Debates on Iran's unsuccessful foreign policy and the Raisi administration's obvious weakness in this area have come into the spotlight in Iranian media.
The debate began following Foreign Minister Hossein Amir Abdollahian and chief nuclear negotiator Ali Bagheri's reportedly unsuccessful meeting with EU foreign policy chief Josep Borrell in Amman.
Iranian academic Pirouz Mojtahedzadeh said in an interview with Didban Iranwebsite that "Iran's foreign policy is bankrupt." He charged that Iran's diplomats are not well experienced and well trained, adding that Tehran's foreign policy is ideological. He also charged that IRGC generals are the wrong people in the foreign relations arena.
Elsewhere in the interview Mojtahedzadeh argued that the foreign ministry should have a technical rather than ideological approach to foreign policy, adding that Iran needs skilled diplomats who can at least speak English. He said Iranian diplomats should confront their international counterparts, even US diplomats based on the country's national interests rather than any ideology.
Meanwhile, criticizing Tehran's foreign policy priorities which is evident from its attempts to get closer to Moscow and Beijing. He lashed out at China for "its double-standards in the region" and said "Russia will also let us down."
Former senior Iranian diplomat Ahmad Azizi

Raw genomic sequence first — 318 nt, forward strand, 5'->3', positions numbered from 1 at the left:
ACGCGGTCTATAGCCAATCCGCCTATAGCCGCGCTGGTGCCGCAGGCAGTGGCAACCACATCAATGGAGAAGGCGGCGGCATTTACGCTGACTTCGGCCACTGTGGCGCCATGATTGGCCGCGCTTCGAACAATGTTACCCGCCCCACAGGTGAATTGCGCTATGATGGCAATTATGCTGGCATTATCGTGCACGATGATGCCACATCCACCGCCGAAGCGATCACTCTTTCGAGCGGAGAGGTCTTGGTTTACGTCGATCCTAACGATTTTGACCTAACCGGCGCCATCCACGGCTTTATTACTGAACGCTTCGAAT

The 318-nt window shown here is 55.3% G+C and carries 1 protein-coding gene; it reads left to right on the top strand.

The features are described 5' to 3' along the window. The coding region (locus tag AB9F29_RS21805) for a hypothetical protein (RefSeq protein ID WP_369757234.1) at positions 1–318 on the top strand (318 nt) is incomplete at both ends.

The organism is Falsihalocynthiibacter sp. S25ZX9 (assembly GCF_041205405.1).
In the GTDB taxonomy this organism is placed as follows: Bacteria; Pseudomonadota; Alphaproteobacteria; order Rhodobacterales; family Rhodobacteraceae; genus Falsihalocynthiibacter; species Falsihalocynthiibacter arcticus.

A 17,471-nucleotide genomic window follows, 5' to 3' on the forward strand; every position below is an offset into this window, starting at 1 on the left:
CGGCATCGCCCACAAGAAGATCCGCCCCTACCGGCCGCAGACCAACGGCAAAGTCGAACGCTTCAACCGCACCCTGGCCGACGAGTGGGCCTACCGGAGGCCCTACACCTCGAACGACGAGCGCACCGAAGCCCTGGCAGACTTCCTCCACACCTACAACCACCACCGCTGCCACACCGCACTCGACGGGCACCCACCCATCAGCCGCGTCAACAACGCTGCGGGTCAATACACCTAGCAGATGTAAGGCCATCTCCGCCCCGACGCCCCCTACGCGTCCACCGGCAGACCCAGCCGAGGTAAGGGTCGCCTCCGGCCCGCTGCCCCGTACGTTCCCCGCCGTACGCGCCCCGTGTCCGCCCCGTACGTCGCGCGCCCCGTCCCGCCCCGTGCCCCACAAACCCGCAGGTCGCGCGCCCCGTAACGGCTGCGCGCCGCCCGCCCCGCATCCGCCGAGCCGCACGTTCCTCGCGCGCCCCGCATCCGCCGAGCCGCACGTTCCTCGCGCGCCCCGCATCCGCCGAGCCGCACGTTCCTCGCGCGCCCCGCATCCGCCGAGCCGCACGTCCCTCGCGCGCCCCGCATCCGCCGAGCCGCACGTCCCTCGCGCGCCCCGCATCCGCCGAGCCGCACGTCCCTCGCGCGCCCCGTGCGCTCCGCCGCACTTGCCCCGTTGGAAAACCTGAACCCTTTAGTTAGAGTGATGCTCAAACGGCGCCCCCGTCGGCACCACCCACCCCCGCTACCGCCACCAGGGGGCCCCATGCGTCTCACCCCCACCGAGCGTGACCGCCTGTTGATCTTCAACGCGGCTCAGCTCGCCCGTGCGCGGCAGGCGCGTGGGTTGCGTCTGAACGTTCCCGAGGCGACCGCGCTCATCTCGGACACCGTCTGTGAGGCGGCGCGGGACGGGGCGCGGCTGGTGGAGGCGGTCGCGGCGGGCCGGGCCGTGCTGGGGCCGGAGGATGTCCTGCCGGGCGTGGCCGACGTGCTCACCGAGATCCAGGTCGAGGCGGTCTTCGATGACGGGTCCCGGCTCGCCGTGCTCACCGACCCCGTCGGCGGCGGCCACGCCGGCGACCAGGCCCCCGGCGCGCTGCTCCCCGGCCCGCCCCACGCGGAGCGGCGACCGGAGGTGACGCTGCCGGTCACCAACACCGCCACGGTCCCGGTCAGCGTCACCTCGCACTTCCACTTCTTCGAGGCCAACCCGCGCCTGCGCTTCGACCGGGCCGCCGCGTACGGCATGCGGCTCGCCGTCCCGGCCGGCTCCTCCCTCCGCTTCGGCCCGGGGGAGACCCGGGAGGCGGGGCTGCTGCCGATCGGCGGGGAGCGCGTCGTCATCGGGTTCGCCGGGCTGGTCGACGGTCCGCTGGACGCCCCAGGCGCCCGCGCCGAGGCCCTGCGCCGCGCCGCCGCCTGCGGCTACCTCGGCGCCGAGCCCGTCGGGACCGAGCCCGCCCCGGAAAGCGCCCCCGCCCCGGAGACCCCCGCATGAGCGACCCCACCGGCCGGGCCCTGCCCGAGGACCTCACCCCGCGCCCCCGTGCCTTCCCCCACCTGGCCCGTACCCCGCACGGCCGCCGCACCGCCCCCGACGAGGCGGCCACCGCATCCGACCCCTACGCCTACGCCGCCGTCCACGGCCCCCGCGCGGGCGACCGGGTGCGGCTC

Career diplomats such as Ahmad Azizi have also expressed disappointment over the performance of the foreign minister and his team. Azizi, a former deputy foreign minister, ambassador to Germany and the broker of the deal with the United States over releasing US diplomats who were taken hostage in Iran following the 1979 seizure of the US embassy in Tehran, wrote in a letter to Kamal Kharrazi, the head of Khamenei's Foreign Relations Council that "The foreign minister cannot do anything. Please think of a solution yourself."
Azizi said in the letter that "the chronic and painful crisis of sanctions needs an urgent solution." Meanwhile, he stressed: "The problem is that we have never thought of any problem as a crisis!" He reiterated that solving many of Iran's problems,” including the current economic pressure on the people, “depend on tackling the crisis of sanctions."
According to the letter, published as an op-ed in the reformist daily Etemad, "The routes to decision making in Iran are closed in the Iranian political system which is facing a catalogue of crises. "
As a result of these crises, Iranians' shopping baskets have become increasingly smaller while there is no solution in sight for the problems of industries and entrepreneurship including rising unemployment figures and the government's indecision about the future of the young generation.
The biggest hurdle is opposition by Iran's hardliners to reviving the 2015 nuclear deal based on their ideological, anti-US stance. On Thursday, Hossein Shariatmadari the editor of Khamenei-funded ultraconservative Kayhan newspaper lashed out at Iranian negotiators and diplomats for expressing readiness for a deal with the West during the meeting in Amman.
He wrote: "Why did you say you were ready for negotiations over the JCPOA while Europe and the United States are insisting on their support for Iranian rioters [protesters]?" Other Iranian media including Didban have said that Shariatmadari's opposition to renewed negotiations reveals that a key part of the Iranian government opposes the revival of the talks.
Shariatmadari's connection to Khamenei, once again point fingers at the Supreme Leader as the main obstacle to a deal that could save ordinary Iranians from a long-standing financial misery.